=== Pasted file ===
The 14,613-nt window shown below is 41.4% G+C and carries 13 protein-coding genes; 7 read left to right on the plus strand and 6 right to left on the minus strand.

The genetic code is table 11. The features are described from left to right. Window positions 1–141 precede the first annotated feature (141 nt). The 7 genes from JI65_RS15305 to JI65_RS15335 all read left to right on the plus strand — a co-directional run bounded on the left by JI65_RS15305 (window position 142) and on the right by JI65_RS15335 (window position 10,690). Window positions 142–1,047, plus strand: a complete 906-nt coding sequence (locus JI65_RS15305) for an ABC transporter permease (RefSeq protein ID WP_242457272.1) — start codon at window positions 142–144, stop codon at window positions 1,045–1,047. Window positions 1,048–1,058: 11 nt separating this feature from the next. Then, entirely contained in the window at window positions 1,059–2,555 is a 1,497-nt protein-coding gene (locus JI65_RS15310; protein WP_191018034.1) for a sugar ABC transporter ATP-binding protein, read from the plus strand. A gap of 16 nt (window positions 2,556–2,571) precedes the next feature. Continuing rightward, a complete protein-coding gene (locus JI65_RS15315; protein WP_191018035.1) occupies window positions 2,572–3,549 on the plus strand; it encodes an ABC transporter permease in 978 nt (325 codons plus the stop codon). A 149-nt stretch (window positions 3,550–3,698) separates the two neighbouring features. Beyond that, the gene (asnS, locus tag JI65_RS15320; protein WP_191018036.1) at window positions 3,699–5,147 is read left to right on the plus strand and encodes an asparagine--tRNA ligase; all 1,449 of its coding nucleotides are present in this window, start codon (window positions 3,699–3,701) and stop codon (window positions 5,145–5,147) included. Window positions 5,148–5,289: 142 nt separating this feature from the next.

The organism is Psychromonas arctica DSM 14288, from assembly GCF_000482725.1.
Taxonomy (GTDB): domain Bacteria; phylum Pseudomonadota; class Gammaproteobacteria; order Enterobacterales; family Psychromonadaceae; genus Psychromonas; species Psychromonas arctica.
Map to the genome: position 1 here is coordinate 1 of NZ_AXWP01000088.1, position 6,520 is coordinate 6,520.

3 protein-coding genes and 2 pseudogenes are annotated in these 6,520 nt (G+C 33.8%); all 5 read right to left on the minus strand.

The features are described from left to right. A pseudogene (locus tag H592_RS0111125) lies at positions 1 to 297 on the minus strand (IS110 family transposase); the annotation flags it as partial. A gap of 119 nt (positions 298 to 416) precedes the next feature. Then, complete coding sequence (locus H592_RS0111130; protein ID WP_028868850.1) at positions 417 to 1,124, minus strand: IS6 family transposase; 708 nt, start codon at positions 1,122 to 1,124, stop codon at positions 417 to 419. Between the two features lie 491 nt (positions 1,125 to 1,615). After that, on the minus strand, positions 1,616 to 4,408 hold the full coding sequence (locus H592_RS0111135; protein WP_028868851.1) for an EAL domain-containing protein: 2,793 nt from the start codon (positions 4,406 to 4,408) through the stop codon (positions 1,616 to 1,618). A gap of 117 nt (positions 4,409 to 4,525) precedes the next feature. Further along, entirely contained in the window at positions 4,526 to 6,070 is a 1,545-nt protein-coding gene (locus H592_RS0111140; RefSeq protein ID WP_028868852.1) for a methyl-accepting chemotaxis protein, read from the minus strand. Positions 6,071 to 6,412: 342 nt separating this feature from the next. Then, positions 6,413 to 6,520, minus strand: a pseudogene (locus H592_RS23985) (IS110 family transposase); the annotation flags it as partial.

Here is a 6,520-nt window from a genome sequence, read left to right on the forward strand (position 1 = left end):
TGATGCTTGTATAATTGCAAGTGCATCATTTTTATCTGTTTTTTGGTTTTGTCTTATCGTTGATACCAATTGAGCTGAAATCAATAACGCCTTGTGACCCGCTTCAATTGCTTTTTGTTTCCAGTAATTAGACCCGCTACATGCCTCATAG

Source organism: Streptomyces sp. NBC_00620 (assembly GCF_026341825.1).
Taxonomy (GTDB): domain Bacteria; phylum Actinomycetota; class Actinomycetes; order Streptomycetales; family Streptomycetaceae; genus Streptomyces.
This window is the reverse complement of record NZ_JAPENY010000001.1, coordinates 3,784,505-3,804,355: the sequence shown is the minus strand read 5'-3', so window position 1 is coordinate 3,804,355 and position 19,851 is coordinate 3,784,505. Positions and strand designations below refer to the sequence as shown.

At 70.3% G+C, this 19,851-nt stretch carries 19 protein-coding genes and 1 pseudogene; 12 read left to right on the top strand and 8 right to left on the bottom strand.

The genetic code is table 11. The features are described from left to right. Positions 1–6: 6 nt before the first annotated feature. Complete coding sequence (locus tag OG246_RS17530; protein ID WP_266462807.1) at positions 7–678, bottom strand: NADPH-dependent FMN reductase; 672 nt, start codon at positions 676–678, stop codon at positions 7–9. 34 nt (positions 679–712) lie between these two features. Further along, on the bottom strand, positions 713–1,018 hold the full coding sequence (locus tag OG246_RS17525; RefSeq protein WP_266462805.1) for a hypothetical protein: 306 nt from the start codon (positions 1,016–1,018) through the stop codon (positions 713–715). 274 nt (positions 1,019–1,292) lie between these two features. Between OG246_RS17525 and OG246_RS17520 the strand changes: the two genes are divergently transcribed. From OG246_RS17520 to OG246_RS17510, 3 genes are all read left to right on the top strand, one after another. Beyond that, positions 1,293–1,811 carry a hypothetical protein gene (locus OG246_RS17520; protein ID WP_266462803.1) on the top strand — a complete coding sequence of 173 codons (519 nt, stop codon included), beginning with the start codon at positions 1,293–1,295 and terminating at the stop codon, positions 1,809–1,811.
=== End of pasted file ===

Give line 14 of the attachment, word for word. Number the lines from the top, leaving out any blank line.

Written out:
The genetic code is table 11. The features are described from left to right. Positions 1–6: 6 nt before the first annotated feature. Complete coding sequence (locus tag OG246_RS17530; protein ID WP_266462807.1) at positions 7–678, bottom strand: NADPH-dependent FMN reductase; 672 nt, start codon at positions 676–678, stop codon at positions 7–9. 34 nt (positions 679–712) lie between these two features. Further along, on the bottom strand, positions 713–1,018 hold the full coding sequence (locus tag OG246_RS17525; RefSeq protein WP_266462805.1) for a hypothetical protein: 306 nt from the start codon (positions 1,016–1,018) through the stop codon (positions 713–715). 274 nt (positions 1,019–1,292) lie between these two features. Between OG246_RS17525 and OG246_RS17520 the strand changes: the two genes are divergently transcribed. From OG246_RS17520 to OG246_RS17510, 3 genes are all read left to right on the top strand, one after another. Beyond that, positions 1,293–1,811 carry a hypothetical protein gene (locus OG246_RS17520; protein ID WP_266462803.1) on the top strand — a complete coding sequence of 173 codons (519 nt, stop codon included), beginning with the start codon at positions 1,293–1,295 and terminating at the stop codon, positions 1,809–1,811.